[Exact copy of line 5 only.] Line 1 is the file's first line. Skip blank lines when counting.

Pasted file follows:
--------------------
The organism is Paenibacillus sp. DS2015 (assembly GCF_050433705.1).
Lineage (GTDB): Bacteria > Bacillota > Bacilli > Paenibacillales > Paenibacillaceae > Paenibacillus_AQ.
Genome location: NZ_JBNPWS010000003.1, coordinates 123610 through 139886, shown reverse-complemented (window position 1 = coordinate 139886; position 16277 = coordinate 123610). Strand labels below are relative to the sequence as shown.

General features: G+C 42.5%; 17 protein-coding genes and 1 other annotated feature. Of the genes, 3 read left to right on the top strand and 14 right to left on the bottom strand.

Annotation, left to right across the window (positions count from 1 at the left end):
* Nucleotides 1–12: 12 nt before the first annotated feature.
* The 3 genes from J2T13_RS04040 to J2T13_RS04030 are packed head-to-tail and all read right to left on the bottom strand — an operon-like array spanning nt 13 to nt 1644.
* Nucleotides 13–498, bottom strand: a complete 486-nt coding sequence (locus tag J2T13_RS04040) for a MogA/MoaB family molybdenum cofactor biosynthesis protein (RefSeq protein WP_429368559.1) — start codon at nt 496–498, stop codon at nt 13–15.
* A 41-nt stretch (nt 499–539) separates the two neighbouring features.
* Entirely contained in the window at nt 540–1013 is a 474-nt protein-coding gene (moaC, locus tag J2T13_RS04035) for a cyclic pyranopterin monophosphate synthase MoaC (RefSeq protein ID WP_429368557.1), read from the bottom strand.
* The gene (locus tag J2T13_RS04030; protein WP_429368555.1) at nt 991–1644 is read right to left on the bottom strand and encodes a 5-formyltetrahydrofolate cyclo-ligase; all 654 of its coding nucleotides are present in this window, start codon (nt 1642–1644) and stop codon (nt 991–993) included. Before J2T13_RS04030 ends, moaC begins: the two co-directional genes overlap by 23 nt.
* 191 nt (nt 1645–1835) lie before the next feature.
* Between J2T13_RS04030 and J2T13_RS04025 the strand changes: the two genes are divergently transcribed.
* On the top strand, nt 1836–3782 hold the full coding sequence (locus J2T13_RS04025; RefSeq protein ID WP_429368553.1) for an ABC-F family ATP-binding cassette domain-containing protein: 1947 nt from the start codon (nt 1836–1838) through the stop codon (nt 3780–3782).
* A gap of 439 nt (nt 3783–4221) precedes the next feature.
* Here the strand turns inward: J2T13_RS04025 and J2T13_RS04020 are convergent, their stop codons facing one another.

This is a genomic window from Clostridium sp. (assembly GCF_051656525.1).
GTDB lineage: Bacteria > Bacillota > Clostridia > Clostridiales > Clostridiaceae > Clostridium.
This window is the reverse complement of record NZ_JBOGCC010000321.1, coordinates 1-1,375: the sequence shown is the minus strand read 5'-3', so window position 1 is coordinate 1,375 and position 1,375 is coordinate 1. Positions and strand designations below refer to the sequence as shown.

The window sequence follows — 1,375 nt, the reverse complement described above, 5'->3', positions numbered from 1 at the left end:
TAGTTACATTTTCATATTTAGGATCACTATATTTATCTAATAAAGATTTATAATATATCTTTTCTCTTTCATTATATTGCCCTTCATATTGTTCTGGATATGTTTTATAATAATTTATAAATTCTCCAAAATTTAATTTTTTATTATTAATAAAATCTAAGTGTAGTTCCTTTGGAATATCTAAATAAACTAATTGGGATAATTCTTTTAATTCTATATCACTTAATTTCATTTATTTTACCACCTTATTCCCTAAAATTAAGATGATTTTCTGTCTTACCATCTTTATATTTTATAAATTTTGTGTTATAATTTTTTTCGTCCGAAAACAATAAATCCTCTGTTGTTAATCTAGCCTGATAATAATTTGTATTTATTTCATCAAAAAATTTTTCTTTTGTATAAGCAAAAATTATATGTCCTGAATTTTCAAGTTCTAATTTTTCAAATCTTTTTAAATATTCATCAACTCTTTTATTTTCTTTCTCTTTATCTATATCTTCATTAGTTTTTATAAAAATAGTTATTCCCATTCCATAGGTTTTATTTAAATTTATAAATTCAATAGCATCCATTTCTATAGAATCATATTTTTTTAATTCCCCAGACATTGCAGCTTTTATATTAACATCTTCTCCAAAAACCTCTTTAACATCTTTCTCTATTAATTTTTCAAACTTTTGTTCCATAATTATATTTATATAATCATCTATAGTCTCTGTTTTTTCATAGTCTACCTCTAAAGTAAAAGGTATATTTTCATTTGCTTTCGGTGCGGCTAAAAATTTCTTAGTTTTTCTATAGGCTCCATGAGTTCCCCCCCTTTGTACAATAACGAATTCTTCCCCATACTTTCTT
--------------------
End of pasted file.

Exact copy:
Annotation, left to right across the window (positions count from 1 at the left end):